The bioavailability and disposition kinetics of genistein in cats

N. J. Cave, R. C. Backus, Stanley L Marks, K. C. Klasing

Research output: Contribution to journalArticlepeer-review

14 Scopus citations


The absorption and disposition kinetics of the soy isoflavone genistein were determined in cats (n = 6). An oral dose of 100 mg/kg was administered, which has previously been demonstrated to be the minimum oral estrogenic dose, and was administered intravenously at a dose of 20 mg/kg, being the largest practical dose that could be safely administered. Plasma free, and total (conjugated + free) genistein concentrations were determined by HPLC following organic extraction. Noncompartmental analysis revealed a half-life of 21.67 ± 7.9 h (free) and 9.95 ± 2.7 h (conjugated), volume of distribution 31.94 ± 10.38 L/kg (free) and 11.82 ± 3.96 L/kg (conjugated) following intravenous administration. Following oral administration the half-lives were determined to be 17 ± 4.8 h (free) and 8.56 ± 4.65 h (conjugated), with tmax = 4.4 ± 0.6 h (free) and 4.42 ± 0.99 h (conjugated), and Cmax = 0.276 ± 0.1 μg/mL (free) and 6.24 ± 6.58 μg/mL (conjugated). Oral bioavailabilities were 1.379 ± 0.9% (free) and 29.85 ± 22.61% (conjugated). The ratio of total:free genistein ranged from 25.9 to 5.5. Poor oral absorption and efficient conjugation explain the low bioavailability of free genistein. Accumulation of genistein in peripheral lipophilic compartments may occur.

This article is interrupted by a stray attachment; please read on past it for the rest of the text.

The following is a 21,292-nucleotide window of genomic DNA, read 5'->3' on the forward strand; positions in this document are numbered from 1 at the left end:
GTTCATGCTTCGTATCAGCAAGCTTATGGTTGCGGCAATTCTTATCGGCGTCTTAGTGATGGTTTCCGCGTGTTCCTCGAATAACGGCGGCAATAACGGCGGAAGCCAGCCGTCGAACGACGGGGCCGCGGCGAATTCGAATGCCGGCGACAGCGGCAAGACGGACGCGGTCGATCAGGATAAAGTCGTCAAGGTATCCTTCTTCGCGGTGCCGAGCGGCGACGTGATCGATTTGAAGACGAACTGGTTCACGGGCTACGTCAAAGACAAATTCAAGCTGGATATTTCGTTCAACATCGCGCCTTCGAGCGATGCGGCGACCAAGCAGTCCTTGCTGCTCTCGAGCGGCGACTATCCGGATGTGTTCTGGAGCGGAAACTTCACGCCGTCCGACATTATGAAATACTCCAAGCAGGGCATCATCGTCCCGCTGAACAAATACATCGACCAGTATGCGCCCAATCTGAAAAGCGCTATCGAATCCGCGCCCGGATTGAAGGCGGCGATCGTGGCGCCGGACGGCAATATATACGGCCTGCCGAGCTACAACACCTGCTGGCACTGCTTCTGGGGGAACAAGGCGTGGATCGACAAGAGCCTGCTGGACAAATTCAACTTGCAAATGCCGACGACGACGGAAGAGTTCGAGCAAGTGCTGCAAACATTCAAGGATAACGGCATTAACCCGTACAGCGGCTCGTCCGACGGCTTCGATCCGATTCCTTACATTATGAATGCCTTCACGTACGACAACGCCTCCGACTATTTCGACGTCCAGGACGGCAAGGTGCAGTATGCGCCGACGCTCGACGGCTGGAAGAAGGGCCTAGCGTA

Original languageEnglish (US)
Pages (from-to)327-335
Number of pages9
JournalJournal of Veterinary Pharmacology and Therapeutics
Issue number4
StatePublished - Aug 2007

ASJC Scopus subject areas

  • Pharmacology
  • veterinary(all)


Dive into the research topics of 'The bioavailability and disposition kinetics of genistein in cats'. Together they form a unique fingerprint.

Cite this